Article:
Jessica Alba (courtesy coolfwdmail.blogspot.com)

You can talk about gun rights until you’re blue in the face. God knows we do. But at the end of the proverbial day, it’s boots on the ground that counts. The more people who own and shoot guns, the safer Americans’ natural, civil and Constitutionally protected right to keep and bear arms. As empty shelves and NICS numbers indicate, a lot of people are buying guns and ammo. As startribune.com reports, scarce range space is another indication that gun culture may be eating gun control strategy for lunch. “Minnesota’s growing legions of gun owners are increasingly packing gun ranges and triggering an intense demand for new ones. The heated debate over stricter gun regulations nationally fueled a dramatic spike in gun permits and firearm sales locally . . .

They’re competing for time at crowded metro ranges with a new generation of shooters who’ve helped make school target teams the fastest-growing sport in the state. That’s leaving people like Gary Morrison of Otsego and his teenage daughter, who is on a target shooting team, fed up with years of long drives and waits. So this month, he and his business ­partner, Steve Benoit, are starting construction on a new indoor gun range in Rogers . . .

But even with new places to shoot in the Twin Cities, some gun owners say it barely addresses the demand. At Bill’s Gun Shop and Range in Robbinsdale this winter, people were waiting an average of 2½ hours for a lane.

“These ranges are overrun,” said Dave Larson of Plymouth, a DNR-certified gun safety instructor who fought for a new state law requiring police gun ranges to open for youth classes. “We continue to be short of ranges in the metro.”

It’s a pattern that’s being repeated around the country. And it’s not just about gun control legislation scaring people into trigger time. It’s about fun. As NPR postulated back in January, Are Shooting Ranges The New Bowling Alleys? Yes. Yes they are.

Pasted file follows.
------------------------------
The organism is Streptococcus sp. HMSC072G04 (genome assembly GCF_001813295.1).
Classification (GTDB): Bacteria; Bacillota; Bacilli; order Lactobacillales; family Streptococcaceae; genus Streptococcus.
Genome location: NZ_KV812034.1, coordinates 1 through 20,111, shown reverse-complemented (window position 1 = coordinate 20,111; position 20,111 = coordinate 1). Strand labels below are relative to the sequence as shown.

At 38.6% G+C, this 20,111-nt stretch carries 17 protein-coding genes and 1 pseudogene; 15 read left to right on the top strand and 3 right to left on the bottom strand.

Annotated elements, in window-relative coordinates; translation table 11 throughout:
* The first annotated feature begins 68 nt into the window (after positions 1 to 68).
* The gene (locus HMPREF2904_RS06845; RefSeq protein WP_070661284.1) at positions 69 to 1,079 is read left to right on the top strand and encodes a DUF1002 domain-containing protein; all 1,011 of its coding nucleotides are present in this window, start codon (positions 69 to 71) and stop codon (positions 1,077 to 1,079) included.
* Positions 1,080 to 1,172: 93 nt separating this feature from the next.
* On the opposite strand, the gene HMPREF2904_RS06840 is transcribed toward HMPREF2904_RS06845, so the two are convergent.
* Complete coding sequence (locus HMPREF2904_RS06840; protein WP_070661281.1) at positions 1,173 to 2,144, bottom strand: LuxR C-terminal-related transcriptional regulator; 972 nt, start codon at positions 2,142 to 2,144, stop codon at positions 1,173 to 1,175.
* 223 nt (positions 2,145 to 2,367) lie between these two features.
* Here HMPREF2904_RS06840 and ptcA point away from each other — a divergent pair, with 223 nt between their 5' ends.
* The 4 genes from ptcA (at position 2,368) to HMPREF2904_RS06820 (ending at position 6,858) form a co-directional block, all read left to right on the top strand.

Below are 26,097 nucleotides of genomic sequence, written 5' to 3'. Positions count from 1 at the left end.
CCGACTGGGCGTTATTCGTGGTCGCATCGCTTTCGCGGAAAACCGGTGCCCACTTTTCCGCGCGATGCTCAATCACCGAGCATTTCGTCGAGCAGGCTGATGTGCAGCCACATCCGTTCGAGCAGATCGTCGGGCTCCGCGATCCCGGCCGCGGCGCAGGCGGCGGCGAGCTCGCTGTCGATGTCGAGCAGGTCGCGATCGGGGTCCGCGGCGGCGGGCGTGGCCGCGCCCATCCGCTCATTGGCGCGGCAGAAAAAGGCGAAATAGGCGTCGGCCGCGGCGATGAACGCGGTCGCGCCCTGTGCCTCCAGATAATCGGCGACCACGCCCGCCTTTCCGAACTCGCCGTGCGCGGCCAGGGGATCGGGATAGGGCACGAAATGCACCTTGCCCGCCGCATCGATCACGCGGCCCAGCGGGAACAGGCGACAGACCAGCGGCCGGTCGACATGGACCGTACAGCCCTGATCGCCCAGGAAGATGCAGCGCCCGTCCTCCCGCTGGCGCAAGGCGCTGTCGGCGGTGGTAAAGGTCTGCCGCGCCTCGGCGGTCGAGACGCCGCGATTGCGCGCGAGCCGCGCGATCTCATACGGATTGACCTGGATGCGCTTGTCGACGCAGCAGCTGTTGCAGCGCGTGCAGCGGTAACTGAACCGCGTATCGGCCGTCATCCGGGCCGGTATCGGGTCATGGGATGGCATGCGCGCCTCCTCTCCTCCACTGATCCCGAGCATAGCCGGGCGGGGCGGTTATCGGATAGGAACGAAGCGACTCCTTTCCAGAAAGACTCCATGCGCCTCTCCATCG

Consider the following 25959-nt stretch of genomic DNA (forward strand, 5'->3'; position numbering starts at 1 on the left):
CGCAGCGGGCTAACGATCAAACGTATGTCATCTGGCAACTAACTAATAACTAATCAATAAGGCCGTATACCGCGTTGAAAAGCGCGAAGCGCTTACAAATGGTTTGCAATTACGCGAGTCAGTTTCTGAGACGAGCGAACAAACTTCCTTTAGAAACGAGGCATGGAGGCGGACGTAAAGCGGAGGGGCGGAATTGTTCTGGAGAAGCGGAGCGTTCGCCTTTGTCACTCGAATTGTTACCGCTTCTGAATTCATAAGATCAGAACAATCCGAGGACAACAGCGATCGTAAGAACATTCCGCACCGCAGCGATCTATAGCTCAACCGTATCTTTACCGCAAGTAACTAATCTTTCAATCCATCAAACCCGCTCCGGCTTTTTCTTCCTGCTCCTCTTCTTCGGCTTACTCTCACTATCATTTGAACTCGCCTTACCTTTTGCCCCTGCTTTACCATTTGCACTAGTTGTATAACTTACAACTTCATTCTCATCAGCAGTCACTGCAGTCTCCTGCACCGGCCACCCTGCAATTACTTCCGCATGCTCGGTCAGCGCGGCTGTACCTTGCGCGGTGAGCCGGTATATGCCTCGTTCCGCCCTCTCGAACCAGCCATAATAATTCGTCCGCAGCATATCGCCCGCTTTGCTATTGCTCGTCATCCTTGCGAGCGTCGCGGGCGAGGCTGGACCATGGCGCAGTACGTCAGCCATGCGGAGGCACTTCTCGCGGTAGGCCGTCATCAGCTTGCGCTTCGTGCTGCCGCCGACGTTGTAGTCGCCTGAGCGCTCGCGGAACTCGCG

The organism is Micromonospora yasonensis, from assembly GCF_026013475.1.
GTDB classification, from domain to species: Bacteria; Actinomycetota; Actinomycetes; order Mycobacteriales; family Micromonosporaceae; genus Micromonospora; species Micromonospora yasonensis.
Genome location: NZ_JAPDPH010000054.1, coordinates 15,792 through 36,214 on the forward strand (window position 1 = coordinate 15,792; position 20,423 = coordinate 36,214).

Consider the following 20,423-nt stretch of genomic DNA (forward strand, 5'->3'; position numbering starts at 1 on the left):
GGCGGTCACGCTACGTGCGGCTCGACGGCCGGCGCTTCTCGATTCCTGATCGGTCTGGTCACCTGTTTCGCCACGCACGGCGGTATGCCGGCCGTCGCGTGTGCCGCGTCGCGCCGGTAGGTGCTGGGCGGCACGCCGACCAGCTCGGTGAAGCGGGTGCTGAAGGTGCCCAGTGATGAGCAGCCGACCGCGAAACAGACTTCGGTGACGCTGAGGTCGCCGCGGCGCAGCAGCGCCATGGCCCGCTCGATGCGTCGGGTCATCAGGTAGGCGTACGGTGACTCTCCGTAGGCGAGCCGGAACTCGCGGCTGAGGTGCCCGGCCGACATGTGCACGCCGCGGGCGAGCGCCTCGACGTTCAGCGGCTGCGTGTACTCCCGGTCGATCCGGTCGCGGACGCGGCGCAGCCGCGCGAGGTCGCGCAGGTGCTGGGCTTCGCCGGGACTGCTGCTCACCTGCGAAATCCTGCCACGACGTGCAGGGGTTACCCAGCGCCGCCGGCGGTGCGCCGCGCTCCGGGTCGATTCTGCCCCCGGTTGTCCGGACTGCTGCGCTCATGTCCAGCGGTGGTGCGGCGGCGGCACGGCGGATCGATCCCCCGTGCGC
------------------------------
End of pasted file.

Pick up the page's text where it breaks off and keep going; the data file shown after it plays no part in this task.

And here’s another data point: these crowded ranges would be even more crowded if not for the ammo shortage. People who can’t replenish their ammo supplies are shooting less. When the ammo’s available in greater quantities, range time will become even harder to find. Until it isn’t, when new ranges open up.

God bless America. And, I gotta say, Call of Duty.

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44 Responses to Gun Rights Winning Ground Game?

  1. I’ve been making this case for years here on TTAG and elsewhere. We need more gun owners who will vote out the disarmament fascists.

    The strategy of fighting gun control disarmament in the courts over the past 50 years has been a slowly losing one. A step back takes only hours, as we saw here in NY. A step forward by challenging in court takes years and the outcome uncertain. Even when the ruling is favorable, the compliance is slow-walked or outright ignored as we see in IL.

    Gun ownership has been surging for the past 5 years and the surge may have exploded in the past 8 months. Now, it remains to be seen if this will have any democratic popular effect. Is it enough? Will it continue to grow?

    • Careful. “Gun owner” does not necessarily equal “pro-2A.” Someone who enjoys shooting her Glock or J-frame may think a magazine limit or “assault weapon ban” is fine. After all, it doesn’t affect her. And think of the children!

      We need to evangelize carrying. Carrying means training. It means you have to govern your actions and emotions. It means awareness. And it’s a step that intimidates many people for these reasons.

      Anyone can hit the range to “blow off steam.” That’s good for getting over the idea that a gun can “go off” on its own. It’s great in showing serious gun owners as safety-minded neighbors instead of raging terrorists. But if you want to move Americans from the “common sense gun control” column to the “Molon Labe” column, get them to carry.